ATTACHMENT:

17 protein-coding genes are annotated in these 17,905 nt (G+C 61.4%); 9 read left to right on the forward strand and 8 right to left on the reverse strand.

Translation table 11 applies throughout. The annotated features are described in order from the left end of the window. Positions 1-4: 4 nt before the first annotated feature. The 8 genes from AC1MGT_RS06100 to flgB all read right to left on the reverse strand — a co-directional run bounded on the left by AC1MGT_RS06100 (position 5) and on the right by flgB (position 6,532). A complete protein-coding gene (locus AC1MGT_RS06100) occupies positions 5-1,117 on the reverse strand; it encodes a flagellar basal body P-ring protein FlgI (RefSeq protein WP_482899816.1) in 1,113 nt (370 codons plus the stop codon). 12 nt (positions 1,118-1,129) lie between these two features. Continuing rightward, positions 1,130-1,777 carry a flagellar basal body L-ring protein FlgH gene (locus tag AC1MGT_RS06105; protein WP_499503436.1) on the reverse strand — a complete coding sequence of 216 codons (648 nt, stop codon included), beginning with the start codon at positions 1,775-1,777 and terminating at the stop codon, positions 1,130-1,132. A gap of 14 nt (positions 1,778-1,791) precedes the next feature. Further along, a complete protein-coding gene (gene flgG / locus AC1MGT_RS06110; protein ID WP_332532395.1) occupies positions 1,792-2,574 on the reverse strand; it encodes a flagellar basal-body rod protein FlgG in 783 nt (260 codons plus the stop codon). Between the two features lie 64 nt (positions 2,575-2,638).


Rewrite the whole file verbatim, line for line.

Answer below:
17 protein-coding genes are annotated in these 17,905 nt (G+C 61.4%); 9 read left to right on the forward strand and 8 right to left on the reverse strand.

Translation table 11 applies throughout. The annotated features are described in order from the left end of the window. Positions 1-4: 4 nt before the first annotated feature. The 8 genes from AC1MGT_RS06100 to flgB all read right to left on the reverse strand — a co-directional run bounded on the left by AC1MGT_RS06100 (position 5) and on the right by flgB (position 6,532). A complete protein-coding gene (locus AC1MGT_RS06100) occupies positions 5-1,117 on the reverse strand; it encodes a flagellar basal body P-ring protein FlgI (RefSeq protein WP_482899816.1) in 1,113 nt (370 codons plus the stop codon). 12 nt (positions 1,118-1,129) lie between these two features. Continuing rightward, positions 1,130-1,777 carry a flagellar basal body L-ring protein FlgH gene (locus tag AC1MGT_RS06105; protein WP_499503436.1) on the reverse strand — a complete coding sequence of 216 codons (648 nt, stop codon included), beginning with the start codon at positions 1,775-1,777 and terminating at the stop codon, positions 1,130-1,132. A gap of 14 nt (positions 1,778-1,791) precedes the next feature. Further along, a complete protein-coding gene (gene flgG / locus AC1MGT_RS06110; protein ID WP_332532395.1) occupies positions 1,792-2,574 on the reverse strand; it encodes a flagellar basal-body rod protein FlgG in 783 nt (260 codons plus the stop codon). Between the two features lie 64 nt (positions 2,575-2,638).